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War planners put world at ‘unprecedented peril’

By Brian Terrell

Note: “There’s no longer a fear of mutually assured destruction (MAD). … That’s passé,” says Brian Terrell in this video by Ann Suellentrop from the Midwest Catholic Workers Faith and Resistance Retreat 3/24-27/23.

The B61 free-fall nuclear bombs currently at US Air Force bases and at “nuclear sharing” bases in Europe are scheduled over the next months to be replaced with a new model being produced in part in Kansas City, the B61-12, with steerable tail fins intended to make them much more precise and deployable. The new bombs also have a dial-up facility with which the explosive force can be set from 1 to 50 kilotons, more than three times the power of the bomb that destroyed Hiroshima in 1945.

“More precise and deployable” is another way of saying more likely to be used, and with these new, more flexible weapons on hand, US war planners are thinking up more ways to use them. In a June 2019 report by the US Joint Chiefs of Staff, “Nuclear Operations,” it is suggested that “using nuclear weapons could create conditions for decisive results and the restoration of strategic stability. … Specifically, the use of a nuclear weapon will fundamentally change the scope of a battle and create conditions that affect how commanders will prevail in conflict.”

The Cold War ended with the realization that there are no winners in a nuclear war and that with the destruction wrought in a nuclear exchange, no one will prevail in such a conflict. There is a growing consensus among military planners, however, that the Cold War was not the narrow escape from annihilation historians agree that it was. Some have even come to view those years with nostalgia and want to go back. Last November, Navy Adm. Charles A. Richard, then commander of StratCom (US Strategic Command in Omaha), the military command “responsible for strategic deterrence; nuclear operations; nuclear command, control, and communications,” suggested that the US should look to the 1950s to regain a “competitive edge.”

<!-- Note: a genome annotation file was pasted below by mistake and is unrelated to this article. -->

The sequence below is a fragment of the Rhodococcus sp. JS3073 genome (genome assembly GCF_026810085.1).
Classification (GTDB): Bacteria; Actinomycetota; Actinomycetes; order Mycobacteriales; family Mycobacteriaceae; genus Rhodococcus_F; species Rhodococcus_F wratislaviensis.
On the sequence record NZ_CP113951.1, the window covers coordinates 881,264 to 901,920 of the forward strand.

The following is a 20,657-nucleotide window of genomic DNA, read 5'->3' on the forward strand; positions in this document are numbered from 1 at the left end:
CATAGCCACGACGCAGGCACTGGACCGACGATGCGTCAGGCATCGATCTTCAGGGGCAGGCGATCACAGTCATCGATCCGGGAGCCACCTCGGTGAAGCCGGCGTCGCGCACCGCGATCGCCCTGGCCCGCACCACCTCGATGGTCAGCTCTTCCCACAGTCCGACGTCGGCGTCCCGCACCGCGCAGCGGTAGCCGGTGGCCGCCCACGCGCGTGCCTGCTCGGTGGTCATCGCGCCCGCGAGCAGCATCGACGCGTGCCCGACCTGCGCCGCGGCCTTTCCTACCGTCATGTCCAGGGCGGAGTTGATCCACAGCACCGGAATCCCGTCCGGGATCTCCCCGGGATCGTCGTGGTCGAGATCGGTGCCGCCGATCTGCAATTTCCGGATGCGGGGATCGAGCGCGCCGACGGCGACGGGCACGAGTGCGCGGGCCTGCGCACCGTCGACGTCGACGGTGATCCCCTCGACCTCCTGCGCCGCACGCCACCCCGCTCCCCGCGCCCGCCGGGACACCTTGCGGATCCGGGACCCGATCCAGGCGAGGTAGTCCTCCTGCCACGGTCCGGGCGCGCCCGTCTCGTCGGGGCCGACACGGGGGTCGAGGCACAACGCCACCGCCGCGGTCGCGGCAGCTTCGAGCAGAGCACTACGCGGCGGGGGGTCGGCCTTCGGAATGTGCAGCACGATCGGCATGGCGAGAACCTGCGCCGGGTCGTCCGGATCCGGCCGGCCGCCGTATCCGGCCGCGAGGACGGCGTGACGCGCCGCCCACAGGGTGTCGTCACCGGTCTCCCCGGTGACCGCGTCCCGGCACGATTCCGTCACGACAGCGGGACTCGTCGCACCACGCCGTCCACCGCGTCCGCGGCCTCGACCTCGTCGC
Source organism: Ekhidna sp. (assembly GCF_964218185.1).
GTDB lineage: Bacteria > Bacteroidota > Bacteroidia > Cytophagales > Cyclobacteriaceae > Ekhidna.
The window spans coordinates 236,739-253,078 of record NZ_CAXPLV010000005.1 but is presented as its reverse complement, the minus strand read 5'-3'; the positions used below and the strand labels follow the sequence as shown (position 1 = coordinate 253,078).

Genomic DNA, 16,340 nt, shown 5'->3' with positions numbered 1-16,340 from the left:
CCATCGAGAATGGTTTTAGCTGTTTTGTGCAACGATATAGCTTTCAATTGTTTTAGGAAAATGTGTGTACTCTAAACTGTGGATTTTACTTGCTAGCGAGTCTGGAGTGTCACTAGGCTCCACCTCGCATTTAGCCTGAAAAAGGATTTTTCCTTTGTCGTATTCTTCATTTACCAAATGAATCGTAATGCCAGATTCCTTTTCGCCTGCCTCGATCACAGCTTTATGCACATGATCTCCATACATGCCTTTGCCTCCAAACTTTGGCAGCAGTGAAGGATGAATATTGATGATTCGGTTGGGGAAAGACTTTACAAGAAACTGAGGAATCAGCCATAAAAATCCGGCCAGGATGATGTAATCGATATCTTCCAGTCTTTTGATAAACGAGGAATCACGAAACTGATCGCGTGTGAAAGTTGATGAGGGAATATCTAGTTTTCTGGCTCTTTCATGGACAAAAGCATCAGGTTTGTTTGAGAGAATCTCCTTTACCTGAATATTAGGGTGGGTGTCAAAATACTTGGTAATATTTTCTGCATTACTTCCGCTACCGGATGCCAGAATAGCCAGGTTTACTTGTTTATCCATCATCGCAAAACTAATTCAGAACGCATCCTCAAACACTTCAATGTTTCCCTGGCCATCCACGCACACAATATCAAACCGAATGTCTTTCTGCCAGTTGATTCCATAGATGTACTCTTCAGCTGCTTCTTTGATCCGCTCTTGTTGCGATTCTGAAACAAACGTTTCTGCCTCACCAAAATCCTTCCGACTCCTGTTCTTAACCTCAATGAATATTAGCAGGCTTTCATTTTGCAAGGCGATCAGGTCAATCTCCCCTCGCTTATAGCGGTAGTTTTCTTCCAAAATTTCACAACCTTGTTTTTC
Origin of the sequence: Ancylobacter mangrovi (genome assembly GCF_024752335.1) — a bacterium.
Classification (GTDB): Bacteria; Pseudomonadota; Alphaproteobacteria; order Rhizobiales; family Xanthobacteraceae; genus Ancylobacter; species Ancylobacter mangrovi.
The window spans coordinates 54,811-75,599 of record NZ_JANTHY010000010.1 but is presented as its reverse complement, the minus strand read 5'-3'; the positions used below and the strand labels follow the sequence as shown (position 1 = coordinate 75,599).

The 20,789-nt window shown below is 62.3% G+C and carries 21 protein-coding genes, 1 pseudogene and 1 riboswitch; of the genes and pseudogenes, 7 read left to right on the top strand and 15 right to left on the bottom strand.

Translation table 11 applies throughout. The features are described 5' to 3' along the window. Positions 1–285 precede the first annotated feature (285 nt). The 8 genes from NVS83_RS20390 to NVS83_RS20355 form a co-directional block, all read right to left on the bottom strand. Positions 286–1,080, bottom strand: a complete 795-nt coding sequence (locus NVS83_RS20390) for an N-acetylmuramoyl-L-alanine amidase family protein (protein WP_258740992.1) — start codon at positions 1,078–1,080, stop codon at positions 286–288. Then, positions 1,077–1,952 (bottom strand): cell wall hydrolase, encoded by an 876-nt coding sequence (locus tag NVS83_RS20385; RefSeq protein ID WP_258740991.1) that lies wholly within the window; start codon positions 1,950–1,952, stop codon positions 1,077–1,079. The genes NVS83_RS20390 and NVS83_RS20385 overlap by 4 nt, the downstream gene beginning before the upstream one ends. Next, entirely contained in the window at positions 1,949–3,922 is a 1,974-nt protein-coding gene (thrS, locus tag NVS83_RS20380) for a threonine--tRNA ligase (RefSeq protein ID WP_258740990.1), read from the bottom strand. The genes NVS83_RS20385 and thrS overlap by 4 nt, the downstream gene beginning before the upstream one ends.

“This Ukraine crisis that we’re in right now, this is just the warmup,” Adm. Richard said.

Real peace can only be maintained by mutual trust. The doctrine of “mutually assured destruction,” MAD, the knowledge that the devastation wrought by a nuclear exchange would be total and horrible beyond imagination, did not bring the peace many hoped for, but it did forestall, for a time at least, a nuclear mass extinction over the last decades. The growing delusion among US war planners that a nuclear war can be won puts the world at unprecedented peril.

—Brian Terrell, outreach coordinator of the Nevada Desert Experience and a co-founder of the Strangers and Guests Catholic Worker Farm in Maloy, Iowa, shared some of these reflections at the 3/24-27 Midwest Catholic Worker Faith and Resistance Retreat in Madison, WI. © 2023, Brian Terrell, Ann Suellentrop, Creative Commons Attribution Share-Alike 4.0 International License.

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